Background

Local Enterprise Partnerships (LEPs) are responsible for a significant amount of public funding used to drive inclusive growth[1], increase prosperity and improve productivity across 38 regions in England[2]. They do this by convening local stakeholders to develop evidence-based economic strategies for their area. However, because LEPs are non-statutory bodies, they can look and operate very differently from each other, in terms of size, capacity and governance. While they must be chaired by a someone from the private sector and draw at least half of their members from private business, LEPs are free to choose their membership and structure, resulting in different combinations of sub-boards, business groups or advisory panels[3]. This variation in structure and membership has an impact on how LEPs operate in practice, including their focus on inclusive growth, the importance they place on social infrastructure[4], and the extent to which they include the voluntary sector in the planning of local economic strategies.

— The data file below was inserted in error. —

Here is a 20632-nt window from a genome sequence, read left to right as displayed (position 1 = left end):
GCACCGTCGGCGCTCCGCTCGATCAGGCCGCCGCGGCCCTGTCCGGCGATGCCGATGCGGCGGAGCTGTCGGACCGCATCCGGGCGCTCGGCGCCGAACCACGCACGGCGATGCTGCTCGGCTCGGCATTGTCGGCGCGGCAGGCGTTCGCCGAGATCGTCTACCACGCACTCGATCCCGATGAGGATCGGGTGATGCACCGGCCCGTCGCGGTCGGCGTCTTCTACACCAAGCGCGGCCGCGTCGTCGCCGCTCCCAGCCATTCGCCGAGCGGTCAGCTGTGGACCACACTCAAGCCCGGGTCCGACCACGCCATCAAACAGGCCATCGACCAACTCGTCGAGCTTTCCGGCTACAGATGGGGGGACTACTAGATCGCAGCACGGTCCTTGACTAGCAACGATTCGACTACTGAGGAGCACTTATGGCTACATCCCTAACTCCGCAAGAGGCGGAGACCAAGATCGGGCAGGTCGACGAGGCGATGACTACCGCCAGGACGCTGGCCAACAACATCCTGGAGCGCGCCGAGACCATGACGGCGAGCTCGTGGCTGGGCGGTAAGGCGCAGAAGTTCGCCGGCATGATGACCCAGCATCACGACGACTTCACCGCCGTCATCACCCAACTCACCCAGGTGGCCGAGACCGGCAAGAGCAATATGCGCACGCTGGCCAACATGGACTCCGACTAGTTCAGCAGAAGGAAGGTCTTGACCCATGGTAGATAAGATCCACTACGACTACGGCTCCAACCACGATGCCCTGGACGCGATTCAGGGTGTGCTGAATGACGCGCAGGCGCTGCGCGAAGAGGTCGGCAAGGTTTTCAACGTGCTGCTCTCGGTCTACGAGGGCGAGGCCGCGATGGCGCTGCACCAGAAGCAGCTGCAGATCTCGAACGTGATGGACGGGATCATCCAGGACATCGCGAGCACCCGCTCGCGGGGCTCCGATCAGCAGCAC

LEPs are required by government to identify local challenges and priorities ’based on clear evidence‘ by engaging deliberately and constructively with local partners. This includes ‘third sector representatives’ and ‘community interest groups’[5]. However, since their inception, there have been widespread concerns within the voluntary sector that LEPs often fail to recognise the importance of meaningful engagement charities and the communities they represent. As a result LEPs can lack a coherent and consistent approach, or obvious commitment to, the development of truly inclusive growth strategies for their area.